US no longer called a 'friend' by German Chancellor Merkel's campaign team
BERLIN, July 3 (Reuters) - In their campaign program for the German election, Chancellor Angela Merkel's conservatives have dropped the term "friend" in describing the relationship with the United States.
Four years ago, the joint program of her Christian Democratic Union (CDU) and its Bavarian sister party, the Christian Social Union (CSU), referred to the United States as Germany's "most important friend" outside of Europe.
The 2013 program also described the "friendship" with Washington as a "cornerstone" of Germany's international relations and talked about strengthening transatlantic economic ties through the removal of trade barriers.
But the words "friend" and "friendship" are missing from the latest election program - entitled "For a Germany in which we live well and happily" - which Merkel and CSU leader Horst Seehofer presented on Monday ahead of a Sept. 24 election.
Instead, the United States is described as Germany's "most important partner" outside of Europe. CDU officials were not immediately available to comment on the change in wording.
The change in wording underscores how relations between Berlin and Washington have deteriorated since U.S. President Donald Trump entered the White House in January.
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During his campaign for the presidency, Trump said that Merkel was "ruining" Germany with migration policies he described as "insane."
He has repeatedly denounced Germany's trade surplus with the United States, accused Berlin and other European partners of owing "massive amounts of money" to NATO, and unsettled western partners with his decision last month to pull out of the Paris climate accord. .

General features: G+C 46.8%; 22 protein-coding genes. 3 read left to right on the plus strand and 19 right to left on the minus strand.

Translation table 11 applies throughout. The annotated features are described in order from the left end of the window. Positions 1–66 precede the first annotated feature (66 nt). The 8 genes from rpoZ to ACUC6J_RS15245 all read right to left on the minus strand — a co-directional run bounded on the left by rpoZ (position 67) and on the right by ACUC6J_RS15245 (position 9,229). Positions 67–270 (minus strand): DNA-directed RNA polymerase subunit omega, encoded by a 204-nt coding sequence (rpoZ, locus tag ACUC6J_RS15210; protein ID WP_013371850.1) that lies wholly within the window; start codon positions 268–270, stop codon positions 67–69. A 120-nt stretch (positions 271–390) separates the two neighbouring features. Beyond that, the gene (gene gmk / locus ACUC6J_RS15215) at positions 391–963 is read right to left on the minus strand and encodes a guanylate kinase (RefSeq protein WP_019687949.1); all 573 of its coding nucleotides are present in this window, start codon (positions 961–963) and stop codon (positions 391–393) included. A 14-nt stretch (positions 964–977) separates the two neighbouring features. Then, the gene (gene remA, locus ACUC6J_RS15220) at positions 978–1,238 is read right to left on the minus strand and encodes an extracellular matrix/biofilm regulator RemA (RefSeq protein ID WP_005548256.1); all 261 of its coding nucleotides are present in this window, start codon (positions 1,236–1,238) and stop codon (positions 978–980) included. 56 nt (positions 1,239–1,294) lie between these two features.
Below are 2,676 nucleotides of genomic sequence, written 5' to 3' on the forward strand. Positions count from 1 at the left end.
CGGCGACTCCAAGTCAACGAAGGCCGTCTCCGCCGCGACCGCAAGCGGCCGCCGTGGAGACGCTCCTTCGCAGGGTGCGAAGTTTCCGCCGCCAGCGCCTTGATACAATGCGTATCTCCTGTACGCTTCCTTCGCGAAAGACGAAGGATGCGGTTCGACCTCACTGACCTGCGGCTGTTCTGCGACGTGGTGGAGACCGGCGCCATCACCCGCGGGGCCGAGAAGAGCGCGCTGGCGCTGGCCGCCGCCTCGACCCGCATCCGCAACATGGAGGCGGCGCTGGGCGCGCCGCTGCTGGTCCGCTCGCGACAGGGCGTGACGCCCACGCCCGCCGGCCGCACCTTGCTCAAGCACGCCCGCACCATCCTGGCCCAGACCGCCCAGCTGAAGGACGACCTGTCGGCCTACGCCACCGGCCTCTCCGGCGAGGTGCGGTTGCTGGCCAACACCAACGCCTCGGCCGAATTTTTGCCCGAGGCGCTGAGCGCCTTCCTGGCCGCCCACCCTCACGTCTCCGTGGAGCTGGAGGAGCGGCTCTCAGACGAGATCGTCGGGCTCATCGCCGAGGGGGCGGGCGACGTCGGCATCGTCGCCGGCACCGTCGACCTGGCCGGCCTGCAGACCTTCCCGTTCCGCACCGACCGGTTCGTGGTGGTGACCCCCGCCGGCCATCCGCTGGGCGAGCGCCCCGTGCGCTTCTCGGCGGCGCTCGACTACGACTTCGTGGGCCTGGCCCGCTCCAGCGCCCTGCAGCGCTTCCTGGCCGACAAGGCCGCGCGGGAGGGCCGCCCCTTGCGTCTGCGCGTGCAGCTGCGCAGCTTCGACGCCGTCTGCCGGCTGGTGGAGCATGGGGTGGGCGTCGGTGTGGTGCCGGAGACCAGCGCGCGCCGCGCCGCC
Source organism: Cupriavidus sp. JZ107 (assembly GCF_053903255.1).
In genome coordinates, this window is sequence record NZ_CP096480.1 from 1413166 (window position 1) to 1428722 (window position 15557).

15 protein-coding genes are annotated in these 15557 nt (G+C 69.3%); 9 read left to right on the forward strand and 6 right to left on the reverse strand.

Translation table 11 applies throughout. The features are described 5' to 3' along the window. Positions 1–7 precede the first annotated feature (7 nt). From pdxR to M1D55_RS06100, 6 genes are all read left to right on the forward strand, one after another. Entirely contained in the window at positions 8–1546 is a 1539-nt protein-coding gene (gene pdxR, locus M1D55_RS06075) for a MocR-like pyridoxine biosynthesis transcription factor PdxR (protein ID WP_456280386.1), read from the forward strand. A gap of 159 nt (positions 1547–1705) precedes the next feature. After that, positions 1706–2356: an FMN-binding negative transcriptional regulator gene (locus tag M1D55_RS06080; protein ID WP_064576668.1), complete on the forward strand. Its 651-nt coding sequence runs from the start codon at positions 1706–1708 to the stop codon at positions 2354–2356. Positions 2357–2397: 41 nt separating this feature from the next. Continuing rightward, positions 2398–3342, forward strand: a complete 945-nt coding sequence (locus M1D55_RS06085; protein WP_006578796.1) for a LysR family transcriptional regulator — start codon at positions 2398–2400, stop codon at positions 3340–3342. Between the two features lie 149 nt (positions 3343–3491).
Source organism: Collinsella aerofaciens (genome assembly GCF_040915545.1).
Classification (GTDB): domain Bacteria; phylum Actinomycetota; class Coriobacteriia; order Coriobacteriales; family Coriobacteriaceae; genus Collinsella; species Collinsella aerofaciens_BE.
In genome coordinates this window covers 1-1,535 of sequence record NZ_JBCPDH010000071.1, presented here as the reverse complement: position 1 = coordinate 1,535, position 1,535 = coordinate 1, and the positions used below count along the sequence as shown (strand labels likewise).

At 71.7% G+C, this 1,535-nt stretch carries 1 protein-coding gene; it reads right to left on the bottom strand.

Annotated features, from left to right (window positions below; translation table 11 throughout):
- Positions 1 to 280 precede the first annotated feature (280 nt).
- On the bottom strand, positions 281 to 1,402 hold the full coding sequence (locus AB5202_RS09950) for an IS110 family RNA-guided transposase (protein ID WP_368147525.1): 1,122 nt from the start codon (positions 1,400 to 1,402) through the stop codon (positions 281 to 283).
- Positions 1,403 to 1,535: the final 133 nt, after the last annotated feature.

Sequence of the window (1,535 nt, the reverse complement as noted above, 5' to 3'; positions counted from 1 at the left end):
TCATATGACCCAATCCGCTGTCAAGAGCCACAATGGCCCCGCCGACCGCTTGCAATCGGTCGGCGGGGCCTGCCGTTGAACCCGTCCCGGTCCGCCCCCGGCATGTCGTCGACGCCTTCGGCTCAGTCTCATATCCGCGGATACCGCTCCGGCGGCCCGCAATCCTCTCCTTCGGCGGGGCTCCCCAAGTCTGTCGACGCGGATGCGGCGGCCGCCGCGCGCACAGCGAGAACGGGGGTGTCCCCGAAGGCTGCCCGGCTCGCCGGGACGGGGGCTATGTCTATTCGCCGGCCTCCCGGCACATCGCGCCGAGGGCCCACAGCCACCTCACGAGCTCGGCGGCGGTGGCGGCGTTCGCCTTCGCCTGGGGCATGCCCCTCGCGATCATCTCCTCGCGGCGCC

A survey by the Pew Research Center last week showed that just 35 percent of Germans have a favorable view of the United States, down from 57 percent at the end of President Barack Obama's term.
Merkel is due to host Trump and other leaders at a G20 summit in Hamburg later this week.
In place of the 2013 passage about strengthening economic ties, the 2017 program refers to historical U.S. support for Germany after World War Two and in the run-up to German reunification.
The new CDU/CSU election program also repeats a line that Merkel used in a speech in Munich in late May after a difficult summit of G7 leaders, where Trump resisted pressure from six other nations to stay in the Paris agreement.
"The times in which we could fully rely on others are, to a certain extent, in the past. We Europeans must take our fate into our own hands more decisively than we have in the past," the program reads.
While affirming Germany's commitment to the NATO military alliance, the program says that the EU must be in a position to defend itself independently if it wants to survive in the long run.
It also adds a special section entitled "Germany and France as the Motor of Europe" which vows to "reinvigorate the friendship" between the two countries.
"We are ready, together with the new French government, to further develop the euro zone step by step, for example through the creation of its own monetary fund," it reads.
But it also rules out the mutualisation of debt in Europe and says that "solidarity" will only be possible if EU countries stick to the rules of the bloc's Growth and Stability Pact.
(Reporting by Noah Barkin, editing by Larry King)